2012 Denis Mortet Gevrey-Chambertin 1er Cru "Les Champeaux"

SKU #1257554 93-95 points Robert Parker's Wine Advocate

 The 2012 Gevrey-Chambertin 1er Cru Les Champeaux comes from 4 parcels of vines totaling around 0.5-hectares between 60 and 90 years that is worked by horse and sees 50% new wood (reduced from 80% in the past). It has a complex bouquet with maraschino, fresh strawberry, cold stone and orange rind that unfolds in the glass. The palate is medium-bodied with fine tannins, slightly chalky in texture with firm backbone. There is a hint of white pepper loitering at the sides of the mouth, the finish assertive and demonstrative, lingering long like a grand cru. This is a serious, compelling Gevrey-Chambertin from Arnaud Mortet. (NM)  (12/2013)

93 points Vinous

 Bright, dark red. Brooding aromas of black raspberry, black cherry and stone. At once creamy and delineated, with the intense dark fruit and floral flavors boasting superb sappy inner-mouth lift. Spreads out horizontally to saturate the palate on the very long, lightly salty aftertaste. A great example of this premier cru, where the very old vines produced just 25 hectoliters per hectare in 2012. (ST)  (3/2015)

92 points Allen Meadows - Burghound

 *Outstanding* Subtle but not invisible wood sets off cool, pure and impressively elegant aromas of red currant, plum and distinct sauvage notes. There is a lovely refined mouth feel to the delineated and equally cool middle weight flavors that brim with minerality on the linear and balanced finish. A classic Champeaux of finesse and refinement though don't mistake refinement for lack of aging potential as this will definitely need time.  (1/2015)

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Price: $199.99
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Pinot Noir

- One of France's most legendary grapes and the grape that earned Burgundy its reputation. The parent of varietals like Pinot Gris/Grigio and Pinot Blanc, Pinot Noir is blue to violet to indigo in color with relatively thin skins, and it is said to have been cultivated in France for more than 2,000 years. At its best, Pinot Noir creates elegant wines that are filled with primary red fruit aromas and flavors while young, revealing with an array of secondary characteristics like earth, smoke, violet, truffle and game with age. The varietal is also known, perhaps better than any, for its ability to translate terroir, or a sense of place. While the best Pinot Noir still comes from Burgundy, it is being produced with increasing success in cooler climates around the world. In France, it is part of the trifecta of grapes that can go into Champagne, and it is also grown in Alsace, Irancy, Jura, Savoie, Lorraine and Sancerre. Outside of France it is produced under the names Pinot Nero and Blauburgunder in Italy's mountainous regions, as Spätburgunder in Germany and as Blauburgunder in Austria. In the US, Pinot Noir has found suitable growing conditions in the cooler parts of California, including Carneros, the Russian River Valley, the Anderson Valley, the Sonoma Coast, Monterey County, the Santa Lucia Highlands and Santa Barbara County, as well as in Oregon's Willamette Valley. In recent years, New Zealand has demonstrated its ability to interpret this hard-to-grow varietal, with successful bottlings coming from careful and attentive growers in Central Otago, Martinborough and Canterbury. Chile is also an up-and-coming region for Pinot Noir, creating fresh, fruit-forward, early-drinking and affordable Pinots from the coastal Casablanca Valley and the Limari Valley.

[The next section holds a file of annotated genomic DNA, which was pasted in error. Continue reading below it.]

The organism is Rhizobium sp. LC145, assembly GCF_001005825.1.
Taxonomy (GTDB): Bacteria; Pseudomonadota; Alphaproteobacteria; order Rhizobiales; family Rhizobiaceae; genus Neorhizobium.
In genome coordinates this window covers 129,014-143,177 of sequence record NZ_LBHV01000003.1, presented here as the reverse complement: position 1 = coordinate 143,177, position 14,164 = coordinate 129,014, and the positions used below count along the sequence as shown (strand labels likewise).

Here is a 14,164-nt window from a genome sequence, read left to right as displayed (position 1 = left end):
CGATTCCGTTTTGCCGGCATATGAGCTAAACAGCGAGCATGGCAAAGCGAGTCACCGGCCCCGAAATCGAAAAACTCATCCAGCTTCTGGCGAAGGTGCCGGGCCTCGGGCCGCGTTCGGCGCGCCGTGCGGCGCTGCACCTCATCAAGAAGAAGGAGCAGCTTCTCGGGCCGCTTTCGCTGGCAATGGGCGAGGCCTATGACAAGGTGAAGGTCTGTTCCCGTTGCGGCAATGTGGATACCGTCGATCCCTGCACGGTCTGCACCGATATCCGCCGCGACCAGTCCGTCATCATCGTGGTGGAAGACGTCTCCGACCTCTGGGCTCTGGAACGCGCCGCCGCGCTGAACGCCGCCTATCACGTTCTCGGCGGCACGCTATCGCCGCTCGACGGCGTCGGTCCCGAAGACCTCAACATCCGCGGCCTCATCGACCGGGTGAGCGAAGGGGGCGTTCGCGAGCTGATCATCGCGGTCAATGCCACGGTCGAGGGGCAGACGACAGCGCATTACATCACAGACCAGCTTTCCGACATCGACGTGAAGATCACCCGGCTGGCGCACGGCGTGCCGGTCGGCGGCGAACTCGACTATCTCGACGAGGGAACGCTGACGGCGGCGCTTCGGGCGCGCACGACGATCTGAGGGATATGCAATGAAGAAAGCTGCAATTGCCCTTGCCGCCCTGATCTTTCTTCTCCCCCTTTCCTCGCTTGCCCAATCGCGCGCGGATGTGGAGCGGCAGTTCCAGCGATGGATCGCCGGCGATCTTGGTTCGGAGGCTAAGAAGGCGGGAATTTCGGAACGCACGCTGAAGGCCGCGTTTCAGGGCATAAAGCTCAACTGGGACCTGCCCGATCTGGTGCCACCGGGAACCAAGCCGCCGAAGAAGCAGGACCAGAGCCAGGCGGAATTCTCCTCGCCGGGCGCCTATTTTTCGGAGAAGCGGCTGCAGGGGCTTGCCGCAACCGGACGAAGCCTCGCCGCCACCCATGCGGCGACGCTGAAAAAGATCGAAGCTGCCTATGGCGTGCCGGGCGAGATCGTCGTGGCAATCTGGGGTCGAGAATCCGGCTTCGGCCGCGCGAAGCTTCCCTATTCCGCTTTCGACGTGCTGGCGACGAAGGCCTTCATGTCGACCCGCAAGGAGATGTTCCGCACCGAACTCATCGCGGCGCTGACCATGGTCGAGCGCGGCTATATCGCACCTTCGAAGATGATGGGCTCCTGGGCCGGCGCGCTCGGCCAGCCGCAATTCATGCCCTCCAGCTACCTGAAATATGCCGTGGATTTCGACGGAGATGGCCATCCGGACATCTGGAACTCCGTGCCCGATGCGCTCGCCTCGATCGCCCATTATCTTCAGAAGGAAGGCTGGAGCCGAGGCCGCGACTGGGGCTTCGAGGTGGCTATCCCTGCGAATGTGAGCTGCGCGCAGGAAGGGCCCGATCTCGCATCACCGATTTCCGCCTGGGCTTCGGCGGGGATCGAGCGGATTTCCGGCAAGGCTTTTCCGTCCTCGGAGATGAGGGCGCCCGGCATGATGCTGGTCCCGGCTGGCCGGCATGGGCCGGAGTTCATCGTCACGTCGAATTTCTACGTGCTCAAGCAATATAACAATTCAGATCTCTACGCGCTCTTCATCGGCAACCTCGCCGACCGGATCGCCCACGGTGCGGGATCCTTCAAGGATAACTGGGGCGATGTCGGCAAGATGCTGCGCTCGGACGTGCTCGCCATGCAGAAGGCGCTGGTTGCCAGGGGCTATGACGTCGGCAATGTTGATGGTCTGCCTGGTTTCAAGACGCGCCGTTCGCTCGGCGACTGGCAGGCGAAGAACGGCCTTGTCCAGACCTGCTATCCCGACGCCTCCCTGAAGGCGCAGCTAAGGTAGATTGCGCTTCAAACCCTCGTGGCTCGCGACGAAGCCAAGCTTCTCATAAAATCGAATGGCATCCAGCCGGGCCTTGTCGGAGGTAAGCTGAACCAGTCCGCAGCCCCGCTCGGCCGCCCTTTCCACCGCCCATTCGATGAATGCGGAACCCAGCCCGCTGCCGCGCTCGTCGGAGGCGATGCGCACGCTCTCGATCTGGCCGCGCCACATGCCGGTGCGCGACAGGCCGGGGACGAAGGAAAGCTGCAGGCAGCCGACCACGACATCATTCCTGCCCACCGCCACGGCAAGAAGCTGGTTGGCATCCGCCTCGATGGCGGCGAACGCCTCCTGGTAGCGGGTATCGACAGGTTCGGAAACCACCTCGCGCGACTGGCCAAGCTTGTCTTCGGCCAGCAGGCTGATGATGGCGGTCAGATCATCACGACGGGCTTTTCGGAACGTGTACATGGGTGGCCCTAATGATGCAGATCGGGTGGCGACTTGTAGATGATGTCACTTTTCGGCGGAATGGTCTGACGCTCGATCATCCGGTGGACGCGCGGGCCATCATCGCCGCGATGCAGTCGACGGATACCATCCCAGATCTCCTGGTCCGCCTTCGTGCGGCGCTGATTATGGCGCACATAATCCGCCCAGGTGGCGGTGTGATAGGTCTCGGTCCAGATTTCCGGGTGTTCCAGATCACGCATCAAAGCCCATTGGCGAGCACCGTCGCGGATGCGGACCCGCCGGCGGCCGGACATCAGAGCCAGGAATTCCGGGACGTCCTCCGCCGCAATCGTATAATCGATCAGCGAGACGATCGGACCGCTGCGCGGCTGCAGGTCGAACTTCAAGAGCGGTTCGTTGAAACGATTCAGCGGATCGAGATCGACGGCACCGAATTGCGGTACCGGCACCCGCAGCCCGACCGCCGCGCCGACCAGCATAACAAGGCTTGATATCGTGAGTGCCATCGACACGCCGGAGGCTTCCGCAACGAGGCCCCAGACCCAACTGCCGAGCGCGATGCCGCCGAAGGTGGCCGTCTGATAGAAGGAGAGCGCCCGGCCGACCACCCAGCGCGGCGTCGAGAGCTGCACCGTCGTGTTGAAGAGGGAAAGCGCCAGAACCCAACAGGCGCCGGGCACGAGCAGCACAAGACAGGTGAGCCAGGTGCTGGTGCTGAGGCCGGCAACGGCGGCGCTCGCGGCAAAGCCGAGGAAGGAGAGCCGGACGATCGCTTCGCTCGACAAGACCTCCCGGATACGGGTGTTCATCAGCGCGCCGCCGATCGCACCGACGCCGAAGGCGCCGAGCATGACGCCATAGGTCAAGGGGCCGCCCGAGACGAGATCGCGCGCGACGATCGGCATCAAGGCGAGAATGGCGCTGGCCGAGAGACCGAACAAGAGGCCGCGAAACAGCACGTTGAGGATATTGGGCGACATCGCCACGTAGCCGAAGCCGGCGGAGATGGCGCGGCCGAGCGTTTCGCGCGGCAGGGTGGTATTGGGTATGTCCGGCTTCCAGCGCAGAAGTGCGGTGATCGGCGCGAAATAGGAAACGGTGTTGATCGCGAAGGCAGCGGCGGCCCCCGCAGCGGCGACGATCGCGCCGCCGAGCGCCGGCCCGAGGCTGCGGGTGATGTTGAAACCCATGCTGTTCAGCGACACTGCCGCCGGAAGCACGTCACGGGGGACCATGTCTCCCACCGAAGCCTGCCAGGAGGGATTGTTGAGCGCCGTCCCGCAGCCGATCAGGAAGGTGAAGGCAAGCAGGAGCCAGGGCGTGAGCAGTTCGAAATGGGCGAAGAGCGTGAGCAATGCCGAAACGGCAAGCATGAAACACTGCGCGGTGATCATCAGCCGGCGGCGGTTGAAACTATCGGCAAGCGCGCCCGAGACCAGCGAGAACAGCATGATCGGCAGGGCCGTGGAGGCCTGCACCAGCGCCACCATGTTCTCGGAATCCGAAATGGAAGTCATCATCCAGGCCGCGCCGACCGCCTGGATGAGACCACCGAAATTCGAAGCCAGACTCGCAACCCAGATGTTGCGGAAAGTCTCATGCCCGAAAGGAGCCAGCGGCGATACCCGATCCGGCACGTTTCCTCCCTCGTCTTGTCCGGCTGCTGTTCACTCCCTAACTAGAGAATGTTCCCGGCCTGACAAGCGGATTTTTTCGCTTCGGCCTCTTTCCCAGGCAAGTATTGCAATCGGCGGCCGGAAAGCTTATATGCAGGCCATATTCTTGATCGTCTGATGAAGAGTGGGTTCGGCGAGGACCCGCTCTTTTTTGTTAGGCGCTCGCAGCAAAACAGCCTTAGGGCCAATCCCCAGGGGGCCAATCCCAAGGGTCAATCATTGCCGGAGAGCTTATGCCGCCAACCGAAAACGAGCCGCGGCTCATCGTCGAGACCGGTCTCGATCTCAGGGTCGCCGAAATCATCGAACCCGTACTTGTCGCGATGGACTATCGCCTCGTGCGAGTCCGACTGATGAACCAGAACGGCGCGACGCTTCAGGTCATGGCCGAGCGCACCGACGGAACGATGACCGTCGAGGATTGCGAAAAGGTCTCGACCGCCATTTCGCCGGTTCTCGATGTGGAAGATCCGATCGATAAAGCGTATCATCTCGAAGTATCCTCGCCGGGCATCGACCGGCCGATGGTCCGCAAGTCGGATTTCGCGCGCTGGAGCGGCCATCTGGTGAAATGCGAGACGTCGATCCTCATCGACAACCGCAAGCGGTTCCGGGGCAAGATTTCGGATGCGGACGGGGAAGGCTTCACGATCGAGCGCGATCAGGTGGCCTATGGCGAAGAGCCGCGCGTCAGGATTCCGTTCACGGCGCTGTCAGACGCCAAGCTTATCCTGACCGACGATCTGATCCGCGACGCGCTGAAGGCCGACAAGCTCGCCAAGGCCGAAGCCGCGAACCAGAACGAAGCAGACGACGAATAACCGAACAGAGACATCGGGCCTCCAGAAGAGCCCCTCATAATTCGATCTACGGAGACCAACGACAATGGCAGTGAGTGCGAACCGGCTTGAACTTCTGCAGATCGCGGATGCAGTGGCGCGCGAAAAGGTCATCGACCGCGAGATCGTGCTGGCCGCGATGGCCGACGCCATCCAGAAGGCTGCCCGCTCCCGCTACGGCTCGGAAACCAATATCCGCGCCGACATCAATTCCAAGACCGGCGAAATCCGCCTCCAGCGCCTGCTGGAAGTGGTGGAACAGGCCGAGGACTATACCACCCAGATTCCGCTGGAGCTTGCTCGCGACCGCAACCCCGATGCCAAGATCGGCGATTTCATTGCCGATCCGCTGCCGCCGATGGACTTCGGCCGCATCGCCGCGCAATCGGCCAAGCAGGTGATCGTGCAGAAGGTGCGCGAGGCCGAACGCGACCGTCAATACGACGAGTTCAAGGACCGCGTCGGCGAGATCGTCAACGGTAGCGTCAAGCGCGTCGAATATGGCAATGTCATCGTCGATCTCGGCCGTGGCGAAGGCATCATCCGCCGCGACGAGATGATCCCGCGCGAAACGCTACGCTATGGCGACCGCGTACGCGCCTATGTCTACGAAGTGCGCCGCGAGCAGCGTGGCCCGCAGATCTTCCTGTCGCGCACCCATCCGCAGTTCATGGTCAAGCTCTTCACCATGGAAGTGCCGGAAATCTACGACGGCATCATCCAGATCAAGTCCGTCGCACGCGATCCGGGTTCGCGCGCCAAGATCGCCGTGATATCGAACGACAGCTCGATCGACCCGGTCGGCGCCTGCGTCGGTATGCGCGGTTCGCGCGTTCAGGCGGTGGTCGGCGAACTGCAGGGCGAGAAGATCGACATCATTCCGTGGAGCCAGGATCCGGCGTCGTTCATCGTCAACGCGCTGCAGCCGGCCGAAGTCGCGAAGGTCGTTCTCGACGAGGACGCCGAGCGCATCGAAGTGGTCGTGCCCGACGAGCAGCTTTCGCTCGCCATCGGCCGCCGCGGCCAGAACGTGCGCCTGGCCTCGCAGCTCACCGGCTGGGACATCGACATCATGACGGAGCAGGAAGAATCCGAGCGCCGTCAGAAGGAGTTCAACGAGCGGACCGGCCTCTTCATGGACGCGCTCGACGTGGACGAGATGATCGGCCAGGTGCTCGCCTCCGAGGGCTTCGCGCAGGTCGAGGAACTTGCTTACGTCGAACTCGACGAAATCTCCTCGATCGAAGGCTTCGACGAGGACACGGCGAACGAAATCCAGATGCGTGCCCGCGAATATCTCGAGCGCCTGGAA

- When it comes to wine, France stands alone. No other country can beat it in terms of quality and diversity. And while many of its Region, Bordeaux, Burgundy and Champagne most obviously, produce wine as rare, as sought-after and nearly as expensive as gold, there are just as many obscurities and values to be had from little known appellations throughout the country. To learn everything there is to know about French wine would take a lifetime. To understand and appreciate French wine, one only has to begin tasting them. Click for a list of bestselling items from all of France.


- The province of eastern France, famous for its red wines produced from Pinot Noir and its whites produced from Chardonnay. (Small of amounts of Gamay and Aligoté are still grown, although these have to be labeled differently.) The most famous part of the region is known as the Côte d'Or (the Golden Slope). It is divided into the Côte de Beaune, south of the town of Beaune (famous principally for its whites), and the Côte de Nuits, North of Beaune (home of the most famous reds). In addition, the Côte Chalonnaise and the Mâconnais are important wine growing regions, although historically a clear level (or more) below the Côte d'Or. Also include by some are the regions of Chablis and Auxerrois, farther north. View our bestselling Burgundy.
Specific Appellation:

Gevrey Chambertin

- For many wine aficionados, Gevrey Chambertin is the northernmost end of the true Côte d'Or. The largest of all of the communes, it has 9 Grands Crus (Chambertin, Chambertin Clos de Bèze, Chapelle Chambertin, Charmes Chambertin, Griotte Chambertin, Latricieres Chambertin, Mazy Chambertin, Mazoyeres Chambertin and Ruchottes Chambertin). The best Premier Cru wines come form the vineyards nestled along a hill to the west of the village. The Grands Crus are planted in compacted limestone, while the soils in the rest of the village vary as to their clay content. If we are to characterize broadly, the wines are powerful, muscular and need time in the bottle to develop.